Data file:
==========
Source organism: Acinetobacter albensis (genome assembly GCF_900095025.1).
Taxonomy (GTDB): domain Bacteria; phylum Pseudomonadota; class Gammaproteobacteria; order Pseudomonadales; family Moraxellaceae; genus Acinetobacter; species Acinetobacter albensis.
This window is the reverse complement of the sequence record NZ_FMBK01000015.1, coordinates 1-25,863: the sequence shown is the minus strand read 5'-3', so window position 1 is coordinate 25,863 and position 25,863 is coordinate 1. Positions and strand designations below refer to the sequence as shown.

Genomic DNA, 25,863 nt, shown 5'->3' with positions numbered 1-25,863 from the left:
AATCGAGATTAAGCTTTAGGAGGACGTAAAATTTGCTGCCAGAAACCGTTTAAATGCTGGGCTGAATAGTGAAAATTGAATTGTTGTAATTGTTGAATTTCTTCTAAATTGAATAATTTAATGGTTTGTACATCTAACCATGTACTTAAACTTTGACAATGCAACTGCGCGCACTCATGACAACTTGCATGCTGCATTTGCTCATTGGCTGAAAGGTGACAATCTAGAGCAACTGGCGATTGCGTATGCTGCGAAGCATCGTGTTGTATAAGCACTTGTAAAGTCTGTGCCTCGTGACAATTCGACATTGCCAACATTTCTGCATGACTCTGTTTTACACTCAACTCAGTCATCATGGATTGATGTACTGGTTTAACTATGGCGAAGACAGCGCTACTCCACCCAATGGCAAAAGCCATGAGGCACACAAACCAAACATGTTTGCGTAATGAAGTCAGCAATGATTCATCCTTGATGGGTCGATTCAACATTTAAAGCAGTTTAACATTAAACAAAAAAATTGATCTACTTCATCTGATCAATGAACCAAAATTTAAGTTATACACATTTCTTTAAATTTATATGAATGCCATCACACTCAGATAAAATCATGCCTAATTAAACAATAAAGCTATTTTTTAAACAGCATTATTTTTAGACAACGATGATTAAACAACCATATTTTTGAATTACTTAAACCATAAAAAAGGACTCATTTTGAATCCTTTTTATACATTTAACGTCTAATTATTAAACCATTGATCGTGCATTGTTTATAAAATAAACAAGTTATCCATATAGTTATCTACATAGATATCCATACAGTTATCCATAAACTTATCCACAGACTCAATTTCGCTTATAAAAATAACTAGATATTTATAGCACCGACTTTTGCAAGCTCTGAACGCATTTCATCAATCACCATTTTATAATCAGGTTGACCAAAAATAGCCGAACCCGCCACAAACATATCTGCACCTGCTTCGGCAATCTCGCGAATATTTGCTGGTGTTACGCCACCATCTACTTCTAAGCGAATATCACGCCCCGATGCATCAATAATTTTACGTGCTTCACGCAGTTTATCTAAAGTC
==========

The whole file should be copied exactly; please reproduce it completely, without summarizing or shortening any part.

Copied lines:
Source organism: Acinetobacter albensis (genome assembly GCF_900095025.1).
Taxonomy (GTDB): domain Bacteria; phylum Pseudomonadota; class Gammaproteobacteria; order Pseudomonadales; family Moraxellaceae; genus Acinetobacter; species Acinetobacter albensis.
This window is the reverse complement of the sequence record NZ_FMBK01000015.1, coordinates 1-25,863: the sequence shown is the minus strand read 5'-3', so window position 1 is coordinate 25,863 and position 25,863 is coordinate 1. Positions and strand designations below refer to the sequence as shown.

Genomic DNA, 25,863 nt, shown 5'->3' with positions numbered 1-25,863 from the left:
AATCGAGATTAAGCTTTAGGAGGACGTAAAATTTGCTGCCAGAAACCGTTTAAATGCTGGGCTGAATAGTGAAAATTGAATTGTTGTAATTGTTGAATTTCTTCTAAATTGAATAATTTAATGGTTTGTACATCTAACCATGTACTTAAACTTTGACAATGCAACTGCGCGCACTCATGACAACTTGCATGCTGCATTTGCTCATTGGCTGAAAGGTGACAATCTAGAGCAACTGGCGATTGCGTATGCTGCGAAGCATCGTGTTGTATAAGCACTTGTAAAGTCTGTGCCTCGTGACAATTCGACATTGCCAACATTTCTGCATGACTCTGTTTTACACTCAACTCAGTCATCATGGATTGATGTACTGGTTTAACTATGGCGAAGACAGCGCTACTCCACCCAATGGCAAAAGCCATGAGGCACACAAACCAAACATGTTTGCGTAATGAAGTCAGCAATGATTCATCCTTGATGGGTCGATTCAACATTTAAAGCAGTTTAACATTAAACAAAAAAATTGATCTACTTCATCTGATCAATGAACCAAAATTTAAGTTATACACATTTCTTTAAATTTATATGAATGCCATCACACTCAGATAAAATCATGCCTAATTAAACAATAAAGCTATTTTTTAAACAGCATTATTTTTAGACAACGATGATTAAACAACCATATTTTTGAATTACTTAAACCATAAAAAAGGACTCATTTTGAATCCTTTTTATACATTTAACGTCTAATTATTAAACCATTGATCGTGCATTGTTTATAAAATAAACAAGTTATCCATATAGTTATCTACATAGATATCCATACAGTTATCCATAAACTTATCCACAGACTCAATTTCGCTTATAAAAATAACTAGATATTTATAGCACCGACTTTTGCAAGCTCTGAACGCATTTCATCAATCACCATTTTATAATCAGGTTGACCAAAAATAGCCGAACCCGCCACAAACATATCTGCACCTGCTTCGGCAATCTCGCGAATATTTGCTGGTGTTACGCCACCATCTACTTCTAAGCGAATATCACGCCCCGATGCATCAATAATTTTACGTGCTTCACGCAGTTTATCTAAAGTC